It is easy to see why the institution of literary study in the United States, or, in a different way, in Europe, including journalistic reviewing in both regions, is antipathetical to de Man and needs to suppress him in order to get on with its business. De Man’s work is a violent allergen that provokes fits of coughing, sneezing, and burning eyes, perhaps even worse symptoms, unless it can be neutralized or expelled. “Allergen”: a substance that causes an allergy. The wordallergy, oddly enough, comes from the GermanAllergie, meaning “altered reaction,” a Teutonic formation from the Greekallo,...

    • Anthropomorphism in Lyric and Law
      (pp. 205-226)
      Barbara Johnson

      Recent discussions of the relations between law and literature have tended to focus on prose—novels, short stories, autobiographies, even plays—rather than on lyric poetry.¹ Literature has been seen as a locus of plots and situations that parallel legal cases or problems, either to shed light on complexities not always acknowledged by the ordinary practice of legal discourse, or to shed light on cultural crises and debates that historically underlie and inform literary texts. But, in a sense, this focus on prose is surprising, since lyric poetry has at least historically been the more law-abiding or rule-bound of the...

  7. IV. The Mnemopolitical Event

    • The Politics of Rhetoric
      (pp. 229-253)
      Ernesto Laclau

      Why would a political theorist like me, working mainly on the role of hegemonic logics in the structuration of political spaces, be interested in the work of a prominent literary critic such as Paul de Man? I could suggest at least two main reasons. The first is that one of the leitmotifs of Paul de Man’s work has been the subversion of the frontiers separating theoretical from literary disciplines, so that those dimensions that had traditionally been conceived as privative of literary or aesthetic language became, for him, actually defining features of languagetout court. Against all attempts to differentiate...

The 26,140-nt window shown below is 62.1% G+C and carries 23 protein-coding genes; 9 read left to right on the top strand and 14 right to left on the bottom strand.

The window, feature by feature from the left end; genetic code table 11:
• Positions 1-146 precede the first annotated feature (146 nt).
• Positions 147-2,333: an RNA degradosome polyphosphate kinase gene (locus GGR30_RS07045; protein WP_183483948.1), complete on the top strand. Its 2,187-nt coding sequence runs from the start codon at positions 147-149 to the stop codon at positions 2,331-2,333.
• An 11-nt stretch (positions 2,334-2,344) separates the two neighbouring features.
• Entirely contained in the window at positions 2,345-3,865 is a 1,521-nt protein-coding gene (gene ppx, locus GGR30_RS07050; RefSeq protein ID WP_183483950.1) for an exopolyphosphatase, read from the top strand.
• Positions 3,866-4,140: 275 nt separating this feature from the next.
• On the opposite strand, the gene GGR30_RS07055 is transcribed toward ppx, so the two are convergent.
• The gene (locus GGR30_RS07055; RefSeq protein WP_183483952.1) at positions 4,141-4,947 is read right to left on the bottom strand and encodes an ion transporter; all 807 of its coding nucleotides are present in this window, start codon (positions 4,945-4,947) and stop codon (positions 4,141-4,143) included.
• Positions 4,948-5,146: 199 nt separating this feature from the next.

• How Can I Deny That These Hands and This Body Are Mine?
      (pp. 254-274)
      Judith Butler

      I remember a sleepless night last year when I came into my living room and turned on the television set to discover that C-Span was offering a special session on feminist topics, and that the historian Elizabeth Fox-Genovese was making clear why she thought women’s studies had continuing relevance, and why she opposed certain radical strains in feminist thinking. Among those positions she most disliked she included the feminist view that no stable distinction between the sexes could be drawn or known, a view that suggests that the difference between the sexes is itself culturally variable or, worse, discursively fabricated,...

  8. V. Materiality without Matter

    • Typewriter Ribbon: Limited Ink (2) (“within such limits”)
      (pp. 277-360)
      Jacques Derrida

      Will this become possible? Will we one day be able, and in a single gesture, to join the thinking of the event to the thinking of the machine? Will we be able to think, what is called thinking, at one and the same time,bothwhat is happening (we call that an event)andthe calculable programming of an automatic repetition (we call that a machine)?

      Will we be able in the future (and there will be no future except on this condition) to thinkboththe eventandthe machine as two compatible or even indissociable concepts, although today...

  9. Contributors
    (pp. 361-364)
  10. Index
    (pp. 365-368)